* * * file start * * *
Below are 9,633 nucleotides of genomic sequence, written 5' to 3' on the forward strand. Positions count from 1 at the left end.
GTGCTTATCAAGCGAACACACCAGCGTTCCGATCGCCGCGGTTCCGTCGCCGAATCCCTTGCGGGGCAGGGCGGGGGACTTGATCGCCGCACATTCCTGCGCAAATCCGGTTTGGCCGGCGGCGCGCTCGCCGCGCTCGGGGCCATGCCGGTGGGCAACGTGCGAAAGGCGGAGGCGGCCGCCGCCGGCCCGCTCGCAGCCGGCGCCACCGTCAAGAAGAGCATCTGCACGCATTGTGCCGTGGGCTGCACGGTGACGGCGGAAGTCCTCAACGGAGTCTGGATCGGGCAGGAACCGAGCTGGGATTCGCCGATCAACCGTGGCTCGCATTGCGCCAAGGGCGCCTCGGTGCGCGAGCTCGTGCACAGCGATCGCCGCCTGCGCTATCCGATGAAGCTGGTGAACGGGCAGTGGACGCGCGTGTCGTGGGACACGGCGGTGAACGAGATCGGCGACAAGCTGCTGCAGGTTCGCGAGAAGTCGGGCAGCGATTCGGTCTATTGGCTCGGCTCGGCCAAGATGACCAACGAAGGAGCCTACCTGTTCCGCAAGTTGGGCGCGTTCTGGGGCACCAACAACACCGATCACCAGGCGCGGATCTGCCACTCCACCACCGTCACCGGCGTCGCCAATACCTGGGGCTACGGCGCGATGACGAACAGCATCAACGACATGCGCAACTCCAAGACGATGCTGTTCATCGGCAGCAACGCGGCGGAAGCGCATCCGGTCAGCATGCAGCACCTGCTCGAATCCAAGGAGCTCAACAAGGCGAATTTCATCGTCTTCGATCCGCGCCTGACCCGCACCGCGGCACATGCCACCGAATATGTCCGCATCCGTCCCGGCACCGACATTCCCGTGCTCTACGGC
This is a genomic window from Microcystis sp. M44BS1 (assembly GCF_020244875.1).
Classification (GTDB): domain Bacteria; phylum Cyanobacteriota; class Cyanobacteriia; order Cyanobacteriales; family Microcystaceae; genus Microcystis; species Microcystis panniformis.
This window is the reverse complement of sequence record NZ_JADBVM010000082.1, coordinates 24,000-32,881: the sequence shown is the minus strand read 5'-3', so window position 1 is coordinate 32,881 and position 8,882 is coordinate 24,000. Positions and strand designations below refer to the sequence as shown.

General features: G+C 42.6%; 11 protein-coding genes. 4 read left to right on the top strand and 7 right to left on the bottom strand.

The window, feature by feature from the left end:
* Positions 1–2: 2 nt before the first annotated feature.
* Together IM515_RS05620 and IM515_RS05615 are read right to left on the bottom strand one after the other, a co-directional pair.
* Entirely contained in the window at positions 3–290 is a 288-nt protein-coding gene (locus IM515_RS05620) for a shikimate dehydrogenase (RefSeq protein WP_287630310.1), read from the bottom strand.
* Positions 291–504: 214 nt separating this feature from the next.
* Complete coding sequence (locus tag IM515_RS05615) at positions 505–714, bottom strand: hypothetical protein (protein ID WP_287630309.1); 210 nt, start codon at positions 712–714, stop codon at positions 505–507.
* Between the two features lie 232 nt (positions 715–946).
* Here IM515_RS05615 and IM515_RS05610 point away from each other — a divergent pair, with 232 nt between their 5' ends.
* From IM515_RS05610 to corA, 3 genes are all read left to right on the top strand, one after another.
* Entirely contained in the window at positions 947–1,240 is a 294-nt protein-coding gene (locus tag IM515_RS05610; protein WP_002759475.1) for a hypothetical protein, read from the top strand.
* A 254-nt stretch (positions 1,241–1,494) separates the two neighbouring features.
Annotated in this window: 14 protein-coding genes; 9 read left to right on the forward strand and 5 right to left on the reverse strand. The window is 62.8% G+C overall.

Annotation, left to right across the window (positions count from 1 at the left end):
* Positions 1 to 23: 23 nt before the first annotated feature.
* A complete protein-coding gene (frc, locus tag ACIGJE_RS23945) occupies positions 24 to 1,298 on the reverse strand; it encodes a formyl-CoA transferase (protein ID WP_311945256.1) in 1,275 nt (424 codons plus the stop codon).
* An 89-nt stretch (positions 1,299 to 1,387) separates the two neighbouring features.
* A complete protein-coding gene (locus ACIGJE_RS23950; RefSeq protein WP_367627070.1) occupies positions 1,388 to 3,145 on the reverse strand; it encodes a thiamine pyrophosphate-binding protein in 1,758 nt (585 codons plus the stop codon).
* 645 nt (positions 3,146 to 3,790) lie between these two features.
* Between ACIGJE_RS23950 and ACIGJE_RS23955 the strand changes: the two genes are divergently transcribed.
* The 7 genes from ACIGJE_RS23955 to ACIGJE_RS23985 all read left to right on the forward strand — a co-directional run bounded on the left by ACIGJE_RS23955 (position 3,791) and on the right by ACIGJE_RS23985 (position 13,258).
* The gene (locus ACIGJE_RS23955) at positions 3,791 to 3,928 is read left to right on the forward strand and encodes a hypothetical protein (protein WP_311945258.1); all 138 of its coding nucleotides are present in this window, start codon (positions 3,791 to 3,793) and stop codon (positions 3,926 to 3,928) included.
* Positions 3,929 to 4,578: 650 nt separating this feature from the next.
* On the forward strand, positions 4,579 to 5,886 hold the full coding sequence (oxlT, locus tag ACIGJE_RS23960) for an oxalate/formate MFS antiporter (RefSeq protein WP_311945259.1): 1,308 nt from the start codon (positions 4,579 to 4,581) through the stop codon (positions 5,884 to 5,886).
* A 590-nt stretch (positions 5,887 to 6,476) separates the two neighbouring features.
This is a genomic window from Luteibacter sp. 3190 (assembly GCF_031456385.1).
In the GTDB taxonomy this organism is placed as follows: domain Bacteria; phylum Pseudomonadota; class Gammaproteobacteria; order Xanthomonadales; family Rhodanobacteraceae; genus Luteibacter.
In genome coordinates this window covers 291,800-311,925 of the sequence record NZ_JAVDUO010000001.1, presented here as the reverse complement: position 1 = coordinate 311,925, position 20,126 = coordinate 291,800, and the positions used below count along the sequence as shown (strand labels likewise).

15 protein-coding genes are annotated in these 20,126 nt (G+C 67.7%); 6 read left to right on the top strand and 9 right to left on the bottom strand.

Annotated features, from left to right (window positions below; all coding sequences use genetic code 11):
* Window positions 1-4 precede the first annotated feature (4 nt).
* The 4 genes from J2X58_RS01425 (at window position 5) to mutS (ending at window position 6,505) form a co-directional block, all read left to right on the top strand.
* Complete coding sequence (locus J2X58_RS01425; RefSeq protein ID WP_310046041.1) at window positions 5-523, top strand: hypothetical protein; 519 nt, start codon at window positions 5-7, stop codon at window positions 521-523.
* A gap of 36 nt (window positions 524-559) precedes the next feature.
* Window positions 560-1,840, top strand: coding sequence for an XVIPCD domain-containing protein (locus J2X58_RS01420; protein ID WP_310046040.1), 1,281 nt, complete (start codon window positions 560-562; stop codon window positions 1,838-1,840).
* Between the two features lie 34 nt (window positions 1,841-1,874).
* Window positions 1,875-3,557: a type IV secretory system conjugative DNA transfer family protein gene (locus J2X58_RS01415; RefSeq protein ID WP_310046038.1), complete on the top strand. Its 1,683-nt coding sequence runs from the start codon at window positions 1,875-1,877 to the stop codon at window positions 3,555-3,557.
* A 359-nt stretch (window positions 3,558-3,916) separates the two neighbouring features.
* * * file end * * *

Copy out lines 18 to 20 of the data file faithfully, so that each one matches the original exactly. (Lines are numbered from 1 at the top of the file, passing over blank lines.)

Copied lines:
Annotated in this window: 14 protein-coding genes; 9 read left to right on the forward strand and 5 right to left on the reverse strand. The window is 62.8% G+C overall.

Annotation, left to right across the window (positions count from 1 at the left end):
* Positions 1 to 23: 23 nt before the first annotated feature.